Unsettled Business

Lege opens with many unanswered questions

Greg Abbott (l), Dan Patrick, and Joe Straus
Greg Abbott (l), Dan Patrick, and Joe Straus (Photo by Jana Birchum)

Texas Secessionists on the north lawn. Hispanic rights advocates on the south steps. Open carry ideologues going from office to office. And the traditional brief outpouring of collegial camaraderie. The 84th Legislature began on Jan. 13 as they all seem to, with a wary sense of a challenging 140 days to come. The new Lege will "represent a glorious group of Texans from the far-flung reaches of our state," Secretary of State Nandita Berry told the assembled House. But they embark on a process that Major General John F. Nichols described during his invocation as "somewhat messy."

No kidding. The discord began early in the Senate, with two no votes on Senate Resolution 1 – the pro forma measure setting Senate office budgets. Across in the House, it took only until the challenge from Frisco Republican Scott Turner to incumbent Speaker Joe Straus. Rep. Jeff Leach, R-Plano, cited Martin Luther King Jr. in saying his vote for Turner was "neither safe nor politic nor popular." Neither was it effective, since Turner had more support in the peanut gallery than on the floor. Straus walked into the room with 74 Republicans and 46 Democrats pledged, and won a 127-19 victory in the first contested speaker race in 40 years. Yet Turner left with added Tea Party support outside the chamber, and rumblings of congressional ambitions.

So what now for the Legislature? In the previous week, the agendas of the big three – Straus, Governor-elect Greg Abbott, and Lt. Gov.-elect Dan Patrick – had come into sharper focus. As attorney general, Abbott's energies had been directed toward beating up on those rascally feds as the enemies of Texas freedom. Increasingly, he has portrayed local regulations as turning the Lone Star State into California. Condemning such actions as the recent ban on fracking in Republican-dominated Denton as "a form of collectivism," he promised to confront such city ordinances as bag bans (i.e., Austin's). Contrasting that position with Abbott's inaction after the devastating fertilizer explosion in West in 2013, Progress Texas Executive Director Ed Espinoza wrote in a release, "It's laughable that he won't regulate dangerous chemical plants but he's willing to crack down on bag bans – where are his priorities?"

In the Senate, Patrick spent last week saying that he would let the members lead the direction of the session. However, he seemingly has a very clear idea what they will want, and it fits with his hard-right agenda: border concerns, school vouchers and charters, tax cuts. As a senator, he has targeted the two-thirds rule – designed to prevent disruptive bills coming to the floor without a bipartisan majority – since 2007, and now he seems set to dismantle it. He's also promised to reduce the number of committees, and has a longstanding commitment to deny Senate Democrats any chairs.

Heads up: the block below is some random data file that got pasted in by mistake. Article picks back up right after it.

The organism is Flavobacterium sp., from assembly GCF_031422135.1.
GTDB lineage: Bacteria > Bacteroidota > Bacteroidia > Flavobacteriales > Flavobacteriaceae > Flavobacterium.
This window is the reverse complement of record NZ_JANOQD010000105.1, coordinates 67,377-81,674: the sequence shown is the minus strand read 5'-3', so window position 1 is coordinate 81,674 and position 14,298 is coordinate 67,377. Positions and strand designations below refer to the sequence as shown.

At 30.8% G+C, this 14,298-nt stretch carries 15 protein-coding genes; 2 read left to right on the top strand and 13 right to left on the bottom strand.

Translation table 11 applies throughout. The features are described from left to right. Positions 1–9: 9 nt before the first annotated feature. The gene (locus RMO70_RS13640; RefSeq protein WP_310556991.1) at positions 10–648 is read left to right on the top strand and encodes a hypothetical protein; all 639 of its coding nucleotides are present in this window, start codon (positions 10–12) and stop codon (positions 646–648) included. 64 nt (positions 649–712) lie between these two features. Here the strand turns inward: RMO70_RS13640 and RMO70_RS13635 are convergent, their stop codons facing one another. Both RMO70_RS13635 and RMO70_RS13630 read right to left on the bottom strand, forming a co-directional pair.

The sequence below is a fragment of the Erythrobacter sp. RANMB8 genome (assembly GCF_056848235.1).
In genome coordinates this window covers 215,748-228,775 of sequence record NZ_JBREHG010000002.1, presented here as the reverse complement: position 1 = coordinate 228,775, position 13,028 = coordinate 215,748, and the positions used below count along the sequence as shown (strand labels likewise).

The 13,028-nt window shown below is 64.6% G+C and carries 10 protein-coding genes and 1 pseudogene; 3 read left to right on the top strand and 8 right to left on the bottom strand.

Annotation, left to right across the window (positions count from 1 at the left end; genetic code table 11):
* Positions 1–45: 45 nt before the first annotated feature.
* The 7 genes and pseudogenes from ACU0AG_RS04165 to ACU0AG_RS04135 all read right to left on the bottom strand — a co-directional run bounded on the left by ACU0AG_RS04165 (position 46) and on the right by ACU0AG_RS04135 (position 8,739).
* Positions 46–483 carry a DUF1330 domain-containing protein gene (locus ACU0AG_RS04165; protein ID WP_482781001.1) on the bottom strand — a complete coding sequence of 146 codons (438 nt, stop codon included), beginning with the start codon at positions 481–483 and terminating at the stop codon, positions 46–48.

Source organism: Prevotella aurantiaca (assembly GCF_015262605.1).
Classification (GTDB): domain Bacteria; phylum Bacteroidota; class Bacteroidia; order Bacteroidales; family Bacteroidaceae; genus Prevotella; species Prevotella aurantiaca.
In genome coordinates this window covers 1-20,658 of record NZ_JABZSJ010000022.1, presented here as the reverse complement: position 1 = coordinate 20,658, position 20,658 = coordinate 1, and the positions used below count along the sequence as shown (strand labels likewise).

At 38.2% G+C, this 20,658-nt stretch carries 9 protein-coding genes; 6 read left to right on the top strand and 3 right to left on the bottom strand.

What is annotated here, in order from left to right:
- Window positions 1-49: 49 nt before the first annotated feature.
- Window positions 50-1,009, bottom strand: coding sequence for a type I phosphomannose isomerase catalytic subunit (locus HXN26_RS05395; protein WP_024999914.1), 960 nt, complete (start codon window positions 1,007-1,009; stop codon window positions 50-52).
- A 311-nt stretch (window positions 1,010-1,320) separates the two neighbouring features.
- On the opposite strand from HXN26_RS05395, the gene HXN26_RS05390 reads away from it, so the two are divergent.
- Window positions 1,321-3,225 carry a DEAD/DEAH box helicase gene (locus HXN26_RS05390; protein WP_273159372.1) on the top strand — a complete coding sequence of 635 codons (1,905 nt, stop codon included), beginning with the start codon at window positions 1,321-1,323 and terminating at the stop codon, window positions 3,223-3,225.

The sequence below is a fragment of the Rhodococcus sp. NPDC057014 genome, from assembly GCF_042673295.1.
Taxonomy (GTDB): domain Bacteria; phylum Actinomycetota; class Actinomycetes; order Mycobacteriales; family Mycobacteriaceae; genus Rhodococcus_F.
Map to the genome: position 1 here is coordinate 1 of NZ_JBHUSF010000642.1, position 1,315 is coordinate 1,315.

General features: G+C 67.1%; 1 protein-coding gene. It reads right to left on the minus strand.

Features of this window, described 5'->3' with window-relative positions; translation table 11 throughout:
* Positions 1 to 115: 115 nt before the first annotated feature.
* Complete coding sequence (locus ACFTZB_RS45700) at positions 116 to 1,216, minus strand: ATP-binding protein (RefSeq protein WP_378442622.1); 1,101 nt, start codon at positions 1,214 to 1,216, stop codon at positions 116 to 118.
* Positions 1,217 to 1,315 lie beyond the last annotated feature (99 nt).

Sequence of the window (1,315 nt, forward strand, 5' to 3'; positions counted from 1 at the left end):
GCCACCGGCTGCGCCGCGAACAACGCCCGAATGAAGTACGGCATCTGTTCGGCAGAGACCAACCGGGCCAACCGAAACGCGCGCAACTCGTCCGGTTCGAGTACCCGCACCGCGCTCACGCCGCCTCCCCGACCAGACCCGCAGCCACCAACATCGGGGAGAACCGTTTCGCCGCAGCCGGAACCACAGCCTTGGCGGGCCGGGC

As for Straus, beyond the reflexive Repub­lican commitment to tax reduction, his policy proposals seem workmanlike rather than dogmatic: a commitment to better scrutinize state contracts (no doubt triggered by the ongoing scandal over overpriced Medicaid fraud detection software) and further school reforms built on the back of House Bill 5, the 2013 omnibus education bill.

There are still many details to be determined. Four seats are still in special election run-offs; the House and Senate still have to convene to adapt their rules of operation for the 2015 session; and lawmakers still have to work out the scale of the next state budget. On Jan. 12, new Comptroller Glenn Hegar made a surprisingly bullish economic forecast, predicting in his first biennial revenue estimate that the state will have $113 billion in state tax revenue to spend in the next two years. That's up from the $101 billion for the current 2014-15 biennium, but most of the increase will just cover inflation and population growth, and it's still unclear how much wiggle room the Lege really has.

School finance remains the elephant in the room, and it was broadly expected there would be multiple special sessions to tackle the issue. However, with the Texas Supreme Court now unlikely to make a ruling on the ongoing public ed lawsuit before 2016 (see "Fate of School Finance Delayed," below), there's no pressure to make immediate changes. Tedrah Robertson of the Equity Center said she was not surprised by the delay, but remained optimistic that there would be serious education debate, and potentially even a special session. She pointed to House Education Committee Chair Jimmie Don Aycock's omnibus HB 654, filled with radical solutions such as creating new school tax districts to even out the burden of the Robin Hood property tax recapture system. Robertson said, "He at least wants to start the debate."

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KEYWORDS FOR THIS STORY

84th Legislature 2015, Joe Straus, Dan Patrick, Greg Abbott, school finance

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